Bechtel corporate headquarters in Frisco: Rich and powerful
by James A. Bacon
Good news, bad news on the economic front. First the good news: Engineering-construction giant Bechtel Corp. will relocate 625 employees with its global operations, government services and civil business units from Frederick, Md., to Reston Town Center.
“The company was attracted to the commonwealth due to its business environment, cost, and ability to attract the best workforce to meet future growth needs, especially [information technology] and engineering employees in the area,” said Gov. Bob McDonnell in a press release announcing the move.
Oh, that and $6.5 million in state funds — a $1.5 million grant from the Governor’s Opportunity Fund to assist Fairfax County with the project and a $5 million Virginia Economic Development Incentive Grant. Previously, Bechtel had agreed to keep another 1,250 jobs in Frederick in Maryland after extracting a $9.5 million loan from that state, reports The Washington Business Journal.
Once upon a time I would have considered that good news, and I guess I still do. Bechtel’s employees are highly skilled and highly paid. (The jobs staying in Maryland pay $125,000 each on average.) The deal means more jobs, bigger tax base, a hefty multiplier effect on the local economy and a reaffirmation of Virginia’s superior business climate. All very true. But the subsidy sticks in my craw. I’m getting increasingly cynical and disillusioned with a system that dispenses favors to the rich and powerful and nothing to the small and obscure.
Here’s the other news from yesterday: Muller Martini Manufacturing, a maker of bookbinding equipment, has announced that it will close its Newport News facility, laying off 98 workers. And Berry Plastics Corp., a manufacturer of plastic bottles, will shutter its Henrico County plant, costing about 130 workers their jobs. Here we are, two years into an economic “recovery,” and it seems like more businesses are shrinking than growing. I don’t know if state or local economic development authorities tried to intervene to save those jobs (and I’m not even persuaded that it would have been a good idea to do so), but there seems to be a rank injustice that a rich and powerful company like Bechtel is getting state assistance while obscure, no-name companies don’t. Have you ever heard of Muller Martini or Berry Plastics? No, either have I. It’s a parable for our times.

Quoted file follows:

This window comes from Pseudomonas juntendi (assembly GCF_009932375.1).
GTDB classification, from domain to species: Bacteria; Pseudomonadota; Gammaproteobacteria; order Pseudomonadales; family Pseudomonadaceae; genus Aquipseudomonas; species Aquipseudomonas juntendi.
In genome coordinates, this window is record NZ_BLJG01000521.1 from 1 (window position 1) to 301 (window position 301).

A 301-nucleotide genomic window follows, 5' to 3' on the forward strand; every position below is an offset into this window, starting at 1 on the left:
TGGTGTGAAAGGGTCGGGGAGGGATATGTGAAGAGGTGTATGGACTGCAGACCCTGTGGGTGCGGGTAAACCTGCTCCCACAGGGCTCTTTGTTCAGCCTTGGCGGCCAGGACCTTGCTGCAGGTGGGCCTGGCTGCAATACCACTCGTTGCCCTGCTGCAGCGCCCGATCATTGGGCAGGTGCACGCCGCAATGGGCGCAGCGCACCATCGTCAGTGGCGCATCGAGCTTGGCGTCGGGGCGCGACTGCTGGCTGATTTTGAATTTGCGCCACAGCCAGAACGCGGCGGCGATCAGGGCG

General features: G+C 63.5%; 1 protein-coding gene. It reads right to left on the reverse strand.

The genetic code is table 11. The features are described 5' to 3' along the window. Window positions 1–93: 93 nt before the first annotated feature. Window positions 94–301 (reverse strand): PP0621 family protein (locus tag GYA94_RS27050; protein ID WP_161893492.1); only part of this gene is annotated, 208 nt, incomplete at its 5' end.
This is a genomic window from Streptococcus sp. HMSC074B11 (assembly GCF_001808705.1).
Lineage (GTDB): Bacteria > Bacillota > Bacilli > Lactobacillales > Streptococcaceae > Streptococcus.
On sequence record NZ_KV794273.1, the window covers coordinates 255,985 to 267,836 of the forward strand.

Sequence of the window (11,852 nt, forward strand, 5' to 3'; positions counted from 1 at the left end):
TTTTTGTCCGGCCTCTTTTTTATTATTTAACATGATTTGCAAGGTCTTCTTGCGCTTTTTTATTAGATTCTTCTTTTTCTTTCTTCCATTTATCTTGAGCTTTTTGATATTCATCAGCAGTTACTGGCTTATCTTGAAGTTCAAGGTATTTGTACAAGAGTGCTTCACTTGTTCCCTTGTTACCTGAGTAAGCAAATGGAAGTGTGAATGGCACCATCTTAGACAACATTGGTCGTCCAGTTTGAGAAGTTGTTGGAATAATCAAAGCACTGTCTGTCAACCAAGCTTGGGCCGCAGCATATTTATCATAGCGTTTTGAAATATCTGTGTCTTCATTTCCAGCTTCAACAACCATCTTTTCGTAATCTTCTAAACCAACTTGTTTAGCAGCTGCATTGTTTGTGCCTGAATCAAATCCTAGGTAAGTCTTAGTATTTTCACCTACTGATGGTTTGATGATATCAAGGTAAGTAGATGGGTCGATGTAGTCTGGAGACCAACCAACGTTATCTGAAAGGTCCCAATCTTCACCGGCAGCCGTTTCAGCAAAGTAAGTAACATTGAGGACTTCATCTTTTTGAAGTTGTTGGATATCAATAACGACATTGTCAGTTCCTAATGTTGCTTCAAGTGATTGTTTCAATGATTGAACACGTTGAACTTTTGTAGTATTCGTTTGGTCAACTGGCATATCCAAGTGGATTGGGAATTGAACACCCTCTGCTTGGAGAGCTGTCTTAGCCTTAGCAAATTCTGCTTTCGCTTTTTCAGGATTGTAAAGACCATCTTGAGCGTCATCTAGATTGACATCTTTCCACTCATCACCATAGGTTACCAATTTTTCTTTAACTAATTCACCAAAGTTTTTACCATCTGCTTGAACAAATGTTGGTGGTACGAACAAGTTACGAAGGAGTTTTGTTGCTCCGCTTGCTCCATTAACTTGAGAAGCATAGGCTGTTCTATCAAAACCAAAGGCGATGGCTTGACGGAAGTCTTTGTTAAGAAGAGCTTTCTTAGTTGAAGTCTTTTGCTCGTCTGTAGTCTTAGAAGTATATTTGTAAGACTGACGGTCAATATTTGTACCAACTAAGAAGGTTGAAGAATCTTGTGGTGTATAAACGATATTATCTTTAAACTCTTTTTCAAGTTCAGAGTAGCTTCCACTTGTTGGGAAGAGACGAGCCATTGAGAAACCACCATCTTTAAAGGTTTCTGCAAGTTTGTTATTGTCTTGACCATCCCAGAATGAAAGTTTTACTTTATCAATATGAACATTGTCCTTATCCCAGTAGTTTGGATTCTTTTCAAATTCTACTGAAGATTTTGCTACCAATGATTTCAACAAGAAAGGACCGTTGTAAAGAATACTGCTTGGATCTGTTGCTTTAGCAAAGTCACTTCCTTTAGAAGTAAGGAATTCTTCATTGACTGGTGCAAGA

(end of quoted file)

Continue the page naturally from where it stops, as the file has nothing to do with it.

Meanwhile, a quick check with the Virginia Public Access Project shows that Bechtel Infrastructure Corp., based in McLean, has donated nearly $76,000 to Political Action Committees and politicians since VPAP started keeping track in 1999. Donations from Muller Martini: zero. Donations from Berry plastics: goose egg.
Let me go way out on a limb and predict that Bechtel will be contributing more money in the future. Don’t forget, a Bechtel-led consortium is building Phase 1 of the Rail-to-Dulles project and soon will begin angling to win the contract on Phase 2. If it looks like crony capitalism and smells like crony capitalism…